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April 25, 1973 |
Windsor, Ontario, Canada
|Height||6 ft 4 in (193 cm)|
|Weight||230 lb (100 kg; 16 st 6 lb)|
|Played for||Vancouver Canucks
|NHL Draft||7th overall, 1991
Alexander Stojanov (born April 25, 1973) is a Canadian retired professional ice hockey player of Macedonian descent who spent three seasons in the National Hockey League (NHL). He is best known for his trade from Vancouver to Pittsburgh in exchange for Markus Naslund, in what is recognized as one of the most lopsided trades in the history of the NHL. Selected seventh overall in the 1991 NHL Entry Draft, he is now widely regarded as a draft bust.
Born in Windsor, Ontario, Stojanov was a first round selection of the Vancouver Canucks in the 1991 NHL Entry Draft, chosen one selection after future superstar Peter Forsberg was taken by the Philadelphia Flyers. The 6'4" Stojanov had crafted a fearsome reputation in junior hockey, and impressed scouts by pummeling the much-hyped Eric Lindros in a fight during their draft year. He also possessed a soft pair of hands and a nice scoring touch around the net, scoring 25 goals for the Hamilton Dukes, and earned comparisons to Bob Probert, considered the NHL's top enforcer at the time.
Stojanov's Duke team then relocated to Guelph and became the Storm where he had an injury-plagued 1991–92 campaign. Stojanov's club went 4–51–11 in what amounted to an expansion team, however, the first rounder only played in 33 of 66 games that season.
In 1992–93, Stojanov was traded midway through the season to the Newmarket Royals for Ryan Vanden Bussche, Mike Prokopec and a draft choice. Stojanov collected 55 points in 35 games as the rebuilding Storm moved the then 19-year-old for youth. He played parts of the 1992–93 season in Guelph with 16-year-old rookie, Jeff O'Neill and sophomore Todd Bertuzzi.
At the conclusion of the season, he turned pro and joined the Hamilton Canucks, Vancouver's American Hockey League affiliate, and impressed by scoring four goals in his first four games. However, a shoulder injury would require major surgical reconstruction and he missed almost the entire 1993–94 campaign as a result, and never again showed the offensive touch he had earlier in his career.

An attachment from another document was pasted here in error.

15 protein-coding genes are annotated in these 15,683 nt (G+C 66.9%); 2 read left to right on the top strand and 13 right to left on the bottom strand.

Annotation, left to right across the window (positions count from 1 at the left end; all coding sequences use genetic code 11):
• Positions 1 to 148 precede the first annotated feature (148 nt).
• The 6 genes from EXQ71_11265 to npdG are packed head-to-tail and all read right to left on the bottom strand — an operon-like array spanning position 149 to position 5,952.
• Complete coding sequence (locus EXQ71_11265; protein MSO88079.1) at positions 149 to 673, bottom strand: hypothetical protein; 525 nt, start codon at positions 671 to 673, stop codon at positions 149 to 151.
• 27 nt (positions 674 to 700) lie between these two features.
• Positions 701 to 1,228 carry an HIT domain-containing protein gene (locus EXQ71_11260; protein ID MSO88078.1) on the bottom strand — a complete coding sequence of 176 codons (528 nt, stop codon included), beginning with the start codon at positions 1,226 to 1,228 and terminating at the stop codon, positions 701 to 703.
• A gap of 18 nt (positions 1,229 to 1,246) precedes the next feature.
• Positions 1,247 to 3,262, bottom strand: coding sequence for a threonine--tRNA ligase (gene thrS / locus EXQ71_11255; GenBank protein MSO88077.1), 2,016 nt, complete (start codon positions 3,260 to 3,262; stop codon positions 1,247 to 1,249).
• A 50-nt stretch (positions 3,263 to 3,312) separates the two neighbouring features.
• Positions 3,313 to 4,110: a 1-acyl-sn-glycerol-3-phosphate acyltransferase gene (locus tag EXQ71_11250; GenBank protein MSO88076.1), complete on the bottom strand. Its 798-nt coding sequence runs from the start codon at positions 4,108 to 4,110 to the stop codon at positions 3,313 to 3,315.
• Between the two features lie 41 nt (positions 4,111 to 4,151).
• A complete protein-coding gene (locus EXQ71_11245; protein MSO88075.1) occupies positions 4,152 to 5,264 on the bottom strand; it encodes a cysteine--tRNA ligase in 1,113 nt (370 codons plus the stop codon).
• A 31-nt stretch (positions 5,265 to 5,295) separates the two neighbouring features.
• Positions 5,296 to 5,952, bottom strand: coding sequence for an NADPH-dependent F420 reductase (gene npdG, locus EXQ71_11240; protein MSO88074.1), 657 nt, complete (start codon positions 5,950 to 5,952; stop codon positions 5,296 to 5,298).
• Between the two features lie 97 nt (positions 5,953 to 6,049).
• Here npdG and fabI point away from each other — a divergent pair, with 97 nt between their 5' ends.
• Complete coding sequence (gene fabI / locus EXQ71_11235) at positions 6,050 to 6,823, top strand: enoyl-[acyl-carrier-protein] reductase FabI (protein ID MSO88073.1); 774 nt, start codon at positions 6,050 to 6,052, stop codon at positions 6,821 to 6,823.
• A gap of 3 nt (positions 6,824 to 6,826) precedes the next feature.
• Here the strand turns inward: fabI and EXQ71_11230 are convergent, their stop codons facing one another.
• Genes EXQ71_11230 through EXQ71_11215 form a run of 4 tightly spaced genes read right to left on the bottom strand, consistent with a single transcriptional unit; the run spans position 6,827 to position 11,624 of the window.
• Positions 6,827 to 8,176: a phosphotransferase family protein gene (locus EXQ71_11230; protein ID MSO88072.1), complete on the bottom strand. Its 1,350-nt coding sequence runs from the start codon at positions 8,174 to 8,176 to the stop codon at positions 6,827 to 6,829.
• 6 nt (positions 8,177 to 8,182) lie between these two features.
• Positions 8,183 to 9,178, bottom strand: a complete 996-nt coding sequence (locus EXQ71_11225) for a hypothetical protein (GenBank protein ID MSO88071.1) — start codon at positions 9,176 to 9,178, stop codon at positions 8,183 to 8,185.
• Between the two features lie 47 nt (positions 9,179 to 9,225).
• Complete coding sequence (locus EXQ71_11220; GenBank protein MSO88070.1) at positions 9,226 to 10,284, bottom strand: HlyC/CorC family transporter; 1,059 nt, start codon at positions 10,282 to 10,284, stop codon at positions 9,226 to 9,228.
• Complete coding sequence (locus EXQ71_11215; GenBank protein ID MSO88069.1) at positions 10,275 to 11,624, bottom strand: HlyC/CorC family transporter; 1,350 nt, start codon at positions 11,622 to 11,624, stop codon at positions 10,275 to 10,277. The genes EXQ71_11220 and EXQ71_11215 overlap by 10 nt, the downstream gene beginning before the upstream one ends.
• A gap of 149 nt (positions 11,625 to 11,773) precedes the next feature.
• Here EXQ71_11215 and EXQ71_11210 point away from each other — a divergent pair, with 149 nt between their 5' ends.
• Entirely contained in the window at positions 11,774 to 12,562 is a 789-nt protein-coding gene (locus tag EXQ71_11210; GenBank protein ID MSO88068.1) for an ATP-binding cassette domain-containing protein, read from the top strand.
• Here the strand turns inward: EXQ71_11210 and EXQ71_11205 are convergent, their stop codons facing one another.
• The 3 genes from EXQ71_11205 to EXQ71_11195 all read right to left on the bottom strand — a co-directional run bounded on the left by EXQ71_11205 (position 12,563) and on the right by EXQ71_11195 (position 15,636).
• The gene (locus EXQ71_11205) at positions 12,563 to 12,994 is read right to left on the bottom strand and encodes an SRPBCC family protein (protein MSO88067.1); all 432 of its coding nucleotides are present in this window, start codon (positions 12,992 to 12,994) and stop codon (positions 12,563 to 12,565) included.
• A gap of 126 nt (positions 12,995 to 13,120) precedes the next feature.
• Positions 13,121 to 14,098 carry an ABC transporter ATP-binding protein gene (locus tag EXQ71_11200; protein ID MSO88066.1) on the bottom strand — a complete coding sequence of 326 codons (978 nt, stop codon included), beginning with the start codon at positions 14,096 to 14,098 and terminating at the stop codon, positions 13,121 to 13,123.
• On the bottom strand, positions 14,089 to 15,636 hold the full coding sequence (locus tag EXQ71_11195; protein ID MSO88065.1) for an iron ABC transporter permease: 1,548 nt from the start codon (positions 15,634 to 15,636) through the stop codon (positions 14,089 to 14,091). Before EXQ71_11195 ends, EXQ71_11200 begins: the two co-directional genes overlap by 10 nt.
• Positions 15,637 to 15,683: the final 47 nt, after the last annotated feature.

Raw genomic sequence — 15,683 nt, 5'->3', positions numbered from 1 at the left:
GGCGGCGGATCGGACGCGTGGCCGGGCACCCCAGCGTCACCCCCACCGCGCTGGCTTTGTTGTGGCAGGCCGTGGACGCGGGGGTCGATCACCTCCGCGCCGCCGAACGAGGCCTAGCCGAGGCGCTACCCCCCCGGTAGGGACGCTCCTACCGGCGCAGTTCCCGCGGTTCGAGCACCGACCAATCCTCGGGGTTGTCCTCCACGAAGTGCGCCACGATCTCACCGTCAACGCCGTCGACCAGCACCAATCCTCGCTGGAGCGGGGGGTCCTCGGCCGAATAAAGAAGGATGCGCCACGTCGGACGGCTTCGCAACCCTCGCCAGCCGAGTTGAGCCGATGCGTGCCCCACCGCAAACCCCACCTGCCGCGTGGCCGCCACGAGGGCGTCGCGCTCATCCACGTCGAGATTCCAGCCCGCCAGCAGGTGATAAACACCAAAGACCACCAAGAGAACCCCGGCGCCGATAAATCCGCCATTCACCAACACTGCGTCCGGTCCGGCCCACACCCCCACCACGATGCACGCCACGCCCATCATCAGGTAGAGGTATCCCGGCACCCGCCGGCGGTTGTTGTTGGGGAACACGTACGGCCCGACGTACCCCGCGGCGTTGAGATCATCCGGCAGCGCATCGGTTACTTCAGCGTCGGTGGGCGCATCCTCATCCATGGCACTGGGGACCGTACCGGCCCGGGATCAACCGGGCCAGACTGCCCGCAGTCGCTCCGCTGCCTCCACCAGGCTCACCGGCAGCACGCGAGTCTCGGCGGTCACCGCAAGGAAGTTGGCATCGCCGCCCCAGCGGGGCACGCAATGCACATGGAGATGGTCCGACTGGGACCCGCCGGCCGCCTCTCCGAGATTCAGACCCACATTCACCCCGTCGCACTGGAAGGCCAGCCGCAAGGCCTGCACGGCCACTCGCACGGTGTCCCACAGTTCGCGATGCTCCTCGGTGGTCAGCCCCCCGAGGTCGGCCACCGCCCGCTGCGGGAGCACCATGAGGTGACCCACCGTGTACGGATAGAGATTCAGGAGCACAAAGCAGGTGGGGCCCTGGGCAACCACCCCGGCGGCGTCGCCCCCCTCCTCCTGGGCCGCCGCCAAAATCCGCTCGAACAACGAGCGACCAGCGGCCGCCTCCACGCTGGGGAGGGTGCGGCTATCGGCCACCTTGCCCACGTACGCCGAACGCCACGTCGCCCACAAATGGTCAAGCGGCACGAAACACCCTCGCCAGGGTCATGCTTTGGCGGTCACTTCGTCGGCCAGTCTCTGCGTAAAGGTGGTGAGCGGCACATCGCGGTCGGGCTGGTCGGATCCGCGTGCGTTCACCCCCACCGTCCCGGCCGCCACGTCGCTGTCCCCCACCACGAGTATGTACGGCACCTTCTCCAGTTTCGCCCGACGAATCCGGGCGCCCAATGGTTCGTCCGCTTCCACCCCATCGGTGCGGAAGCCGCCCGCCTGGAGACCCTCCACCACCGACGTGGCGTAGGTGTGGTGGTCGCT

In 1994–95, Stojanov recorded 18 goals and 270 penalty minutes for the Syracuse Crunch, and earned himself a four-game callup to the NHL. He was also kept on Vancouver's roster for the NHL playoffs, and appeared in the first five playoff games of his career.
For the 1995–96 campaign, Stojanov cracked the Canucks' roster full-time as the team's enforcer, appearing in 58 games and recording a single assist. His highlight as a Canuck was probably an epic fight with Kelly Chase of the Hartford Whalers. However, at the trade deadline, Stojanov was dealt to the Pittsburgh Penguins in exchange for Markus Näslund. He scored his first NHL goal in his Penguin debut, and finished the year with a goal and two points in 68 games between Vancouver and Pittsburgh, along with 130 penalty minutes.
In 1996–97, Stojanov spent the entire year in Pittsburgh, but appeared in only 35 games, recording one goal and four assists for five points along with 79 penalty minutes. By the 1997–98 season, he found himself back in the AHL, assigned to the Penguins' farm team in Syracuse, and would never play in the NHL again.
Released by Pittsburgh in 1998, Stojanov toiled for two more years in the International Hockey League and then for two years with the New Mexico Scorpions of the Central Hockey League before retiring in 2002. He finished his NHL career with totals of two goals and five assists for seven points in 107 NHL games, along with 222 penalty minutes.
While Stojanov was considered a major disappointment for a seventh overall pick during his time in Vancouver, he is now best known as the player dealt for Markus Näslund. Näslund would go on to captain the Canucks, and become the club's all-time leading scorer, remaining with the team more than a decade after the trade.
|2000-01||New Mexico Scorpions||WPHL||36||10||16||26||131||--||--||--||--||--|
|2001-02||New Mexico Scorpions||CHL||28||10||6||16||98||--||--||--||--||--|
- Hoffman, Patrick (7 February 2012). "Top 10 regrettable trade deadline deals - Sportsnet.ca". Sportsnet.ca. Retrieved 15 March 2018.
|Vancouver Canucks first round draft pick